England hope the entrance of Wayne Rooney will seal the exit of Ukraine as Roy Hodgson's side aim to wrap up qualification for the Euro 2012 quarter-finals on Tuesday.
A 3-2 victory over Sweden on Friday has sent confidence coursing through English ranks, with goals scored by Andy Carroll, Theo Walcott and Danny Welbeck suddenly giving Hodgson a range of options in attack.
But it is the return of Rooney from suspension that will give England an extra jolt of optimism as they seek the point they need to clinch a place in the last eight at Donetsk's Donbass Arena.
A fully-fit Rooney is champing at the bit to enter the fray after serving his two-match ban for being sent off in England's final qualifier last year.
"Obviously I'm delighted to be back part of the team and the squad and to be involved again," the Manchester United star said.
"The lads have done great to put us in the position we are in now and hopefully I'll get a chance to play and try and shine and help us get through the group."
Rooney has ruled out England playing for a draw despite the fact that a point would be enough to secure their passage to the last eight.
"The same as the first two games, we'll go into the game wanting to win and wanting the three points," he said.
"If we have to take a point then we'll happily do that, but we're going into the game trying to get the three points."
Rooney is also convinced England have the ability to mount a successful challenge at the Euros.
"I think we're good enough (to win it)," Rooney said.
"We've got the players to. I know, obviously, everyone doesn't want us to build up expectations but I firmly believe that we've got the players.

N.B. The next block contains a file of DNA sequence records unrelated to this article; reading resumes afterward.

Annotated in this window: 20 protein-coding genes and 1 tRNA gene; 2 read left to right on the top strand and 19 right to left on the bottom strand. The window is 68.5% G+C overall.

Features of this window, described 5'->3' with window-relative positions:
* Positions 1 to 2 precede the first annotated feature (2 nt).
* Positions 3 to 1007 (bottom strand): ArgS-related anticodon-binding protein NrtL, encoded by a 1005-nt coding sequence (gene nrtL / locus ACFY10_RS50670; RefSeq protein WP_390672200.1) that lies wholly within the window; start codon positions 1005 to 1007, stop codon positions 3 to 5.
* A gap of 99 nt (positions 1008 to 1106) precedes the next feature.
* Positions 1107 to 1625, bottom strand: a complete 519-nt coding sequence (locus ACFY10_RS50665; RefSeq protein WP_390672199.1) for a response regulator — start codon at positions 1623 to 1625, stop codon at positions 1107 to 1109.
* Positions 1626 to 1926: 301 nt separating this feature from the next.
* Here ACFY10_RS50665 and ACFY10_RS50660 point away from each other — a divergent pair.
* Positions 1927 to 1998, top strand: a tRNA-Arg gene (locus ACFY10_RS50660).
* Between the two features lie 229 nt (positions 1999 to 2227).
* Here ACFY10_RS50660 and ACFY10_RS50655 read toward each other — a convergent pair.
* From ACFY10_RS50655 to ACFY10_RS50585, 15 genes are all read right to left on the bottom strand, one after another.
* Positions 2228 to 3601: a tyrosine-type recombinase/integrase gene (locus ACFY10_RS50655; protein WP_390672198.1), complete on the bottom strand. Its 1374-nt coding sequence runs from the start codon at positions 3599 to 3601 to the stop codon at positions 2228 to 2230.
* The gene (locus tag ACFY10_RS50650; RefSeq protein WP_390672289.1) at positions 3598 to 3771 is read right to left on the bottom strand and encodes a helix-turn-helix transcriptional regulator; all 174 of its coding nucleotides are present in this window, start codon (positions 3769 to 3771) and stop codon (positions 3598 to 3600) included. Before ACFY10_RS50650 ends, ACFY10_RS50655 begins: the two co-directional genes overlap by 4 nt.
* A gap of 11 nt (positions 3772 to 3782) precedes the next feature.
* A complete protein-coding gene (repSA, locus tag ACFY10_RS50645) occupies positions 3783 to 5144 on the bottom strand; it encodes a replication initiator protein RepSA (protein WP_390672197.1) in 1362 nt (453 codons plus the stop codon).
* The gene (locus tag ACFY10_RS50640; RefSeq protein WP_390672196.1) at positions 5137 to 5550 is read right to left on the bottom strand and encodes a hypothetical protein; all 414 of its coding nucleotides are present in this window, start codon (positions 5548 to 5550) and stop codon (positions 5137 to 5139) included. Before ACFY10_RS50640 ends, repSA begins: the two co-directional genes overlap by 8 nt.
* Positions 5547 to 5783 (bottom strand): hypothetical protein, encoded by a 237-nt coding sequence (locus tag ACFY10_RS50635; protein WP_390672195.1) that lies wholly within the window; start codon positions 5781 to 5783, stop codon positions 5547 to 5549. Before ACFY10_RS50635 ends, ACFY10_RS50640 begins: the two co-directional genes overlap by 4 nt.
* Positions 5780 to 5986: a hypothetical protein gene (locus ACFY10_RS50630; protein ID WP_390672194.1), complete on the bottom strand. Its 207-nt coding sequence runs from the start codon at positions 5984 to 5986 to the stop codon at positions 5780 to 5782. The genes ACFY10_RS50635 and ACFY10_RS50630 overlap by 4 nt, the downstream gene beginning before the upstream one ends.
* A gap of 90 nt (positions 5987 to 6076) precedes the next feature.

"Obviously, you need a bit of luck as well but I believe we've got a good opportunity. We've always believed."
England's preparations suffered a setback late Sunday after it emerged that Walcott, who had been strongly tipped to replace James Milner in the starting line-up, had pulled up in training with a hamstring problem.
"Unfortunately Theo had a slight setback in training, and that's the major concern with him," Hodgson said.
"He felt the hamstring that, of course, kept him out for so long at the end of last season and we were slightly concerned about that when he came to us. But we've been lucky that nothing occurred with that (since then)."
Hodgson meanwhile is confident his team will be able to cope with an intimidating atmosphere in Donetsk.
Hodgson believes England will benefit from the experience of last Friday in Kiev, where an estimated 20,000 Swedish fans drowned out England's smaller band of around 4,000 supporters to create a hostile atmosphere.
"We're getting used to playing away from home," Hodgson said. "We've already played in an away game, we have to prepare for another away game.
"That's what happens -- when you get drawn into a pool with the host nation you have to accept you're literally playing away from home."
Ukraine captain Andrei Shevchenko meanwhile said the hosts would have to raise their game after the bubble of euphoria created by their opening win over Sweden was punctured so clinically in last Friday's 2-0 defeat to France.
"We knew it was a very difficult game and the French played really well, especially in the second half. But we still have a chance," Shevchenko said.
"We know that if we can beat England we'll qualify for the knockout stage. (But) we'll have to play much better than we did against France if we want to beat England. They are definitely one of the most dangerous teams here.
"They had a good result against France and they beat Sweden, so they've had a great start. Home advantage helps us a lot."
Shevchenko, who faces a late fitness test on Monday after damaging a knee in training, also warned his side against focusing excessively on the threat posed by the returning Rooney.
"I know he's a very good player and someone who can change the team," Shevchenko said.
"But the whole England team is very good. They are most dangerous from set-pieces, corners and free-kicks. We will have to watch that."